Shared Taste – The Changing Face Of Music Marketing
The New Tastemakers is a piece in today’s NYT, looking at the changes in music marketing, particularly as a result of Web 2.0 applications like Pandora. All told, music consumers are increasingly turning away from the traditional gatekeepers and looking instead to one another ‚Äî to fellow fans, even those they‚Äôve never met ‚Äî to […]
The New Tastemakers is a piece in today’s NYT, looking at the changes in music marketing, particularly as a result of Web 2.0 applications like Pandora.
All told, music consumers are increasingly turning away from the traditional gatekeepers and looking instead to one another ‚Äî to fellow fans, even those they‚Äôve never met ‚Äî to guide their choices. Before long, wireless Internet connections will let them chatter not only on desktops, but in cars and coffee shops, too. And radio conglomerates and MTV, used to being the most influential voices around, are beginning to wonder how to keep themselves heard.
This is a wonderfully disruptive trend for at least three reasons. First, it shows that it is getting harder (or more futile) for media marketers to control the conversations about their products. The smaller and more regulated the cache of gatekeeprs in the media, the easier it is for big labels to get their message across. The greater the plurality of voices, the harder regulating the thing becomes. Sites like Pandora may not give you the voice of a big name music critic, but they at least put your choice in the public mix.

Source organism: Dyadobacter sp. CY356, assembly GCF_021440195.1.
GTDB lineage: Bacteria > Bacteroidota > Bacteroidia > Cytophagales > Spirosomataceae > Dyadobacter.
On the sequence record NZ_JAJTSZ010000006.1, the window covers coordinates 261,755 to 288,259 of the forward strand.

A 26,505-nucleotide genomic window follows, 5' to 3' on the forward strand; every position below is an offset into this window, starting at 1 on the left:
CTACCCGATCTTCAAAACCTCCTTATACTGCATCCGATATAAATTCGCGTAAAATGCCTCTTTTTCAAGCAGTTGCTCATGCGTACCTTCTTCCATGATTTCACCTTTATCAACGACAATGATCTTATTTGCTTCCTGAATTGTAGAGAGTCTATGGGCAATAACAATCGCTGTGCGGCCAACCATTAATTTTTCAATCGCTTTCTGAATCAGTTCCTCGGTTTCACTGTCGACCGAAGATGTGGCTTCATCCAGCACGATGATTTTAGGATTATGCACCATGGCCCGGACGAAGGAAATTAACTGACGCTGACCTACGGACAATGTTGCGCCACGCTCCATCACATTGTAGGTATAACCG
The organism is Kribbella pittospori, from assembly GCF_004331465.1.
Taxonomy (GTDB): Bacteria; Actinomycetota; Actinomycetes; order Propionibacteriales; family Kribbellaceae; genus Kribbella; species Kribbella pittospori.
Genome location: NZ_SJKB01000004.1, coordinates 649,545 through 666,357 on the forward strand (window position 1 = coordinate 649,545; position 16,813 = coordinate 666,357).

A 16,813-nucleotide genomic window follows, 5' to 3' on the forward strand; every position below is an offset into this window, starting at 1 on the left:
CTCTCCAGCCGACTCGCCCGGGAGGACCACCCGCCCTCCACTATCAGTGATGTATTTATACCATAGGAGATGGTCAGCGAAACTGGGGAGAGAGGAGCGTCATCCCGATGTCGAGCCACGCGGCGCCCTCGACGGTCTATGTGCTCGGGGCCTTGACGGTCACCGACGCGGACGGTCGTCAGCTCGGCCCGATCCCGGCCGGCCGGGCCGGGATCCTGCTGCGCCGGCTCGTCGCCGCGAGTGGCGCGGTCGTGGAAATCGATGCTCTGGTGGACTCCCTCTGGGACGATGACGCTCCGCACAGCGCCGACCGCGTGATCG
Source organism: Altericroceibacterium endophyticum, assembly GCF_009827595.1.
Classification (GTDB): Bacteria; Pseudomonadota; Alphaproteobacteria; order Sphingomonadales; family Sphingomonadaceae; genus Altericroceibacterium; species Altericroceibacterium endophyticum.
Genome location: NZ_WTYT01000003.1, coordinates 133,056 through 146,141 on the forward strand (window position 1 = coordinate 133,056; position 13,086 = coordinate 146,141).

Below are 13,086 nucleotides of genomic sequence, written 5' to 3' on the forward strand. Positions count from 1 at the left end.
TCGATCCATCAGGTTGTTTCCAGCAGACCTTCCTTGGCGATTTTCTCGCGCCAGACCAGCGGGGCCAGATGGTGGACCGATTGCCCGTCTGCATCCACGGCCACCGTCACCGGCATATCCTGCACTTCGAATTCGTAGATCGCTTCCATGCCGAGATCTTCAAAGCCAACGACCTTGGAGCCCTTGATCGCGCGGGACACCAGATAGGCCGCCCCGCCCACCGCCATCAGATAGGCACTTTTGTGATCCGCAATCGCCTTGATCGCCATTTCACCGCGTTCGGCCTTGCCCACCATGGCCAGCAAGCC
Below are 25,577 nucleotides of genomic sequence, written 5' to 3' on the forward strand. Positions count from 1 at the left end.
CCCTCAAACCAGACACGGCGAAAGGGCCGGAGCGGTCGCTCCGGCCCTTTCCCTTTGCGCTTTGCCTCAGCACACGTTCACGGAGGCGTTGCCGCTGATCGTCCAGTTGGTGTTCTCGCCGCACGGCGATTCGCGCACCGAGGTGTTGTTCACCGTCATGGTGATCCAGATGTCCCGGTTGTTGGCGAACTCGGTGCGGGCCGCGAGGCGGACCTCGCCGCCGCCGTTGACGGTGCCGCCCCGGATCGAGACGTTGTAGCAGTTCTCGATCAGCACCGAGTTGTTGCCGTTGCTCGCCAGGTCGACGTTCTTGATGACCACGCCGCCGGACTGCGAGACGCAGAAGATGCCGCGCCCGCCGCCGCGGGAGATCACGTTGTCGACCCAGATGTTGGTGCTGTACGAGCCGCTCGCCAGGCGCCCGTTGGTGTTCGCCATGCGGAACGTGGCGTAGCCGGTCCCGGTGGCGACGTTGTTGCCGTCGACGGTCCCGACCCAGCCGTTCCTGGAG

Second, this highlights one of the big ideas of social networking, finding the nearly like-minded. One thing I love about del.icio.us is finding someone who shares my interests, but is also looking in different parts of the web. Same goes with music: find someone who maybe shares your taste in cool jazz, but has had far more exposure to early techo, twentieth century classical and scandinavian folk – brilliant!
Third, it confirms the first idea of The Cluetrain Manifesto – markets are conversations.
How can musicians respond? Well you could either panic, or see that your sucess is tied to making the conversation happen. Take a look at what Hugh McLeod has been talking saying recently about the co-creation of word of mouth advertising, especially for the upcoming film Hallam Foe,
Remember, Word Of Mouth is not created, Word of Mouth is co-created. People will only spread your virus if there’s something in it for them. They have to be complicit in your success.
Which means, of course, you have to be complicit in their success as well.
Part of what I find compelling about Derek Webb making his new album available for free download is that he clearly sees promoting the conversation around his work as more important than the potential lost sales because of downloading (though I suspect the decision will actually win him sales he might not otherwise have made. He’s got people like me, who have previously only had marginal interest in his music (and next to no interest in the segment of the music industry where his music is usually marketed) talking about his new album.
It’s the question to ask if you have a new album (or book, or whatever) before you approach a blogger to help you get your message across – what are you doing to help them be more successful?
[tags] Cluetrain [/tags]